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Election Suits Are Filed Early and Often

Each party seeks a legal edge in close states as provisional ballots, new voters become issues.

October 28, 2004|Henry Weinstein | Times Staff Writer

In the presidential election of 2000, lawyers did not become central players until after the polls were closed. This time, they are not waiting.

With polls showing the election still up for grabs, and the memory of the battles in Florida four years ago still fresh, Democrats and Republicans have each mobilized battalions of lawyers, more than 10,000 for each party, to seek any advantage allowable under the nation's patchwork of election laws.

Already, about two dozen lawsuits have been filed in the most closely contested states. Virtually every day in the last two weeks has brought a ruling that could tilt the balance in a close contest.

The most recent came Wednesday afternoon, when a federal district judge in Cincinnati temporarily blocked Ohio's secretary of state, a Republican, from proceeding with mass hearings to challenge the validity of about 20,000 new voter registrations, mostly in the heavily Democratic Cleveland area.

Republican Party officials said the registrations were fraudulent after they mailed letters to newly registered voters and received many back, unopened. The party filed challenges against the voters whose mail was returned.

Democrats then went to court, saying returned mail was not proof that people were ineligible to vote and that the Republicans were trying to "discourage and intimidate eligible voters."

Under Ohio law, challenged voters have a right to counsel and may introduce evidence and cross-examine witnesses. But election deadlines do not seem to provide time for that. With 17,717 challenges in Cuyahoga County, "with no breaks, the board of elections can complete the hearings by holding one every 15 seconds," the Democrats said in their suit.

In her ruling, U.S. District Judge Susan Dlott barred the challenges from going forward before she could hold a full hearing Friday. Ohio Secretary of State J. Kenneth Blackwell could try to have the ruling overturned by a higher court.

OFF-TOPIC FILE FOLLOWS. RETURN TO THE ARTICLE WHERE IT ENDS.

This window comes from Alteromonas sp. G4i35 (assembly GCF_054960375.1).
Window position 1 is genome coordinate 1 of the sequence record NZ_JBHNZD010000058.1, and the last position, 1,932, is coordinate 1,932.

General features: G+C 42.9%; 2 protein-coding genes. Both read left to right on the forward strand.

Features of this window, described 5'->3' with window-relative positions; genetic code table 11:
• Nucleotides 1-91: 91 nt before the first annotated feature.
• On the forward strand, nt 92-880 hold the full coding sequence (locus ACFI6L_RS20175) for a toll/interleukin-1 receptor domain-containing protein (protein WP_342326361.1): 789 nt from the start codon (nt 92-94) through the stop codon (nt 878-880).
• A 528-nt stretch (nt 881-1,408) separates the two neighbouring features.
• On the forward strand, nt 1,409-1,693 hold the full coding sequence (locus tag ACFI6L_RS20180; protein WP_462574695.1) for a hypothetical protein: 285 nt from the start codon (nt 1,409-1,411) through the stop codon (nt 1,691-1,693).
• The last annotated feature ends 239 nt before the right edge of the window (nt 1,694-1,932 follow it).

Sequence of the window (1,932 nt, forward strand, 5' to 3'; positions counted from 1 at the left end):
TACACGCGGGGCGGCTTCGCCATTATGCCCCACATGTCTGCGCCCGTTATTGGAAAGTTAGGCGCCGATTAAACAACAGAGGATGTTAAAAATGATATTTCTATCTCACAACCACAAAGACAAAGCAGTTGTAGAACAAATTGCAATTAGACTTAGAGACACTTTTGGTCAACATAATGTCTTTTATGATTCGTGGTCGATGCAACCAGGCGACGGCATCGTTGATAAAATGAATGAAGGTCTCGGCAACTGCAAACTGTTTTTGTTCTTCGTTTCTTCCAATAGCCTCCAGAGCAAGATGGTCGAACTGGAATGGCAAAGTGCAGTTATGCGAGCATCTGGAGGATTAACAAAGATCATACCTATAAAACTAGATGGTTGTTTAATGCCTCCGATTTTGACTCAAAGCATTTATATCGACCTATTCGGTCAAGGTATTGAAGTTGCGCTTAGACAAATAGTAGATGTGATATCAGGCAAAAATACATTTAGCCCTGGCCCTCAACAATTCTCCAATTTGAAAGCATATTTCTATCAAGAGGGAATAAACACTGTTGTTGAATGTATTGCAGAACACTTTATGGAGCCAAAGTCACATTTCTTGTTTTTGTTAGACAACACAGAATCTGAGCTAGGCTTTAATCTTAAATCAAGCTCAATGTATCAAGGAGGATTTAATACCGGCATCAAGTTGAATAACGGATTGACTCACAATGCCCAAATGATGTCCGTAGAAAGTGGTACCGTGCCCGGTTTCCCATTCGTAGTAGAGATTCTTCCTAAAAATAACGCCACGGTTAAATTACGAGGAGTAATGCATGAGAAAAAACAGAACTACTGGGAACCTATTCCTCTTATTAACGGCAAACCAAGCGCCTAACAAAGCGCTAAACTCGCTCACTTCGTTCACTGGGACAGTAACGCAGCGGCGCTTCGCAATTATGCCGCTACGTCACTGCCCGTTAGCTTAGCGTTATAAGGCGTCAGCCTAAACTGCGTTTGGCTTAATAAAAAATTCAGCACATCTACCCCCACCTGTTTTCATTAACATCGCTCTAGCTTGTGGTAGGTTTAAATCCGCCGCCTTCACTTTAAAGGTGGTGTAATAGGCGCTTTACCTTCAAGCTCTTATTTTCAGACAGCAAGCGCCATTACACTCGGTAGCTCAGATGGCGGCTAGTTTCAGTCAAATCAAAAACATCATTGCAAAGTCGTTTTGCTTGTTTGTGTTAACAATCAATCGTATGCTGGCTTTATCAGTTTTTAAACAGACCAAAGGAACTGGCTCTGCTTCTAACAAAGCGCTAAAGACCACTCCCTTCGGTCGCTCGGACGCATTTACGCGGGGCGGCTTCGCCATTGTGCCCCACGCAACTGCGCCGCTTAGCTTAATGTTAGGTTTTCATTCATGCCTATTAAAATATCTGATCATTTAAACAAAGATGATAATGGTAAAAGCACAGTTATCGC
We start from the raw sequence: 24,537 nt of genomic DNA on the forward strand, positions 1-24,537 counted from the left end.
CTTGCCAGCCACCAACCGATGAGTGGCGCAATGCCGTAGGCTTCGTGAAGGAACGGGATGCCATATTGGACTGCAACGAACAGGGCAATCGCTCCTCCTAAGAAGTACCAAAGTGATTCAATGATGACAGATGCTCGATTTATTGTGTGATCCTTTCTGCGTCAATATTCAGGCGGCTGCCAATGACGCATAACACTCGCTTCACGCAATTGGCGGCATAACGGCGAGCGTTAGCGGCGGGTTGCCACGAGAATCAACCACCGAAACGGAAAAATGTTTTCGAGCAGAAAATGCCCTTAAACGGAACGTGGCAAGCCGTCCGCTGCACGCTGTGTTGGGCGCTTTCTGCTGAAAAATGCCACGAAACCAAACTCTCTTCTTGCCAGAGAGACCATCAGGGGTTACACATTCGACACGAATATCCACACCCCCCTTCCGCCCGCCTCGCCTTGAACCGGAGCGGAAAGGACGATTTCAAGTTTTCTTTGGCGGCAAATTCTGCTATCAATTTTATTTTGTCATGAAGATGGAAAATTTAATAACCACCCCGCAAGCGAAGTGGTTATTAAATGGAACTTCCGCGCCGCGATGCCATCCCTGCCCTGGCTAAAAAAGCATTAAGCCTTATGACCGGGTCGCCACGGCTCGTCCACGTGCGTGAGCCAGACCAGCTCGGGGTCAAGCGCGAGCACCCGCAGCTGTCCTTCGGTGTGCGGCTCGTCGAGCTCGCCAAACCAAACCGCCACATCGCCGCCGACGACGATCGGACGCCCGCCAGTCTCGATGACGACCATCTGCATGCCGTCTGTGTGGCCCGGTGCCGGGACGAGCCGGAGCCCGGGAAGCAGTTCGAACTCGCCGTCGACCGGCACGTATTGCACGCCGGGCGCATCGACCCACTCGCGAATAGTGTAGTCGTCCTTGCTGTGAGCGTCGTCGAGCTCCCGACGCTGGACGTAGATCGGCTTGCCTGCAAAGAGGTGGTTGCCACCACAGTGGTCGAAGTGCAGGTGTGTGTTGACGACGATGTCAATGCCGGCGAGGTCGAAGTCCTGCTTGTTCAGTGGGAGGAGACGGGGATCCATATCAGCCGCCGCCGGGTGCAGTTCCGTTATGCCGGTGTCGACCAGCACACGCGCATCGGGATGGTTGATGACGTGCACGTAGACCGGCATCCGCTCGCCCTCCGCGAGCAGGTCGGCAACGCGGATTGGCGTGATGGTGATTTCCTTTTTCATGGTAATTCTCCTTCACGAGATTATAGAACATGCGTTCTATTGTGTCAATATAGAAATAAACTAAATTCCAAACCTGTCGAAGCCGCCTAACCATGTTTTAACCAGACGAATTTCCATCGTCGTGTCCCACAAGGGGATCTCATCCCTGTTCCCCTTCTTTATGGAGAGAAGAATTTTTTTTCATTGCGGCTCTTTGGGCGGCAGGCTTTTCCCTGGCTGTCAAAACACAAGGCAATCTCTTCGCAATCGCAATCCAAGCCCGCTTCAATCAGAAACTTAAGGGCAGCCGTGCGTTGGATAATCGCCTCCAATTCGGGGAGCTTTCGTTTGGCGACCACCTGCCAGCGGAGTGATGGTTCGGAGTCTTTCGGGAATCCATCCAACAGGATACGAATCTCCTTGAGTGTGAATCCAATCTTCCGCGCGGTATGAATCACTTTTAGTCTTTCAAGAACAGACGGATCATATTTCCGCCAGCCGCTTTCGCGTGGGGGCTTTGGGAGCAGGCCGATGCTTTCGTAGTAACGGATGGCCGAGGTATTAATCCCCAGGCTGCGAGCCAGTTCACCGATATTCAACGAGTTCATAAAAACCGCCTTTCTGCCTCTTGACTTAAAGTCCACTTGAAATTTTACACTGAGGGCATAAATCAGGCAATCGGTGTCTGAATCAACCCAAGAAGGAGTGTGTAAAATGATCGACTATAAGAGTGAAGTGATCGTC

In Florida, meanwhile, litigation over ballot issues has reached the state Supreme Court.

There also have been major cases in Colorado, Iowa, Michigan, New Mexico and Pennsylvania -- all states where the outcome of the race between President Bush and Democratic Sen. John F. Kerry could be close. The litigation comes about in part because "we are much more aware of the problems, the defects of the system" since the contested election of 2000, said New York University law professor Richard Pildes.

At the same time, "we have done only a marginal amount to improve" the system, he said. Indeed, some of the attempted reforms since 2000 have generated lawsuits.

Legal issues have become so thick on the ground that Ohio State University's Moritz College of Law in Columbus has begun publishing a daily status report on election-related court cases.

Ohio and Florida are "the two states most likely" to have litigation that could tip the balance of the election, said professor Edward B. Foley, who directs the election-law program at the school. Iowa has emerged as "the third most likely litigation-significant state," he said.

"There is a 100% chance of problems," said Richard L. Hasen, a professor at Loyola Law School in Los Angeles who is also coauthor of a textbook on election law and the administrator of an election-law blog. The odds of a problem significant enough to delay the outcome are 1 in 10, he estimates -- a figure "high enough to worry about, given what is at stake and our past history."

So far, the biggest issues being taken to court appear to be voter registration challenges, as in Ohio, and the procedures to allow provisional ballots -- votes cast by people whose names do not show up on the registration list when they arrive at their polling place.

Provisional balloting was one of the key reforms to come out of the chaos of the 2000 vote count. A federal law passed after the Florida recount, the Help America Vote Act, requires all states to allow such ballots. The idea was to address claims that thousands of people had been improperly denied the right to vote that year because of clerical errors.

But although provisional ballots ensure that more people can vote, they also guarantee a slow count in a close election.

In many states, election officials will not even know next Tuesday how many provisional ballots they have. And the legal issues over which provisional ballots to count -- and how -- could make hanging chads look simple.

One leading issue that has been fought out in several states is whether voters who show up at the wrong precinct can cast a provisional ballot.

At least 17 states allow voters to do so.

In other states, including Ohio and Florida, election officials have said that provisional ballots can be used only by voters who are at the right precinct but not on the registration list.

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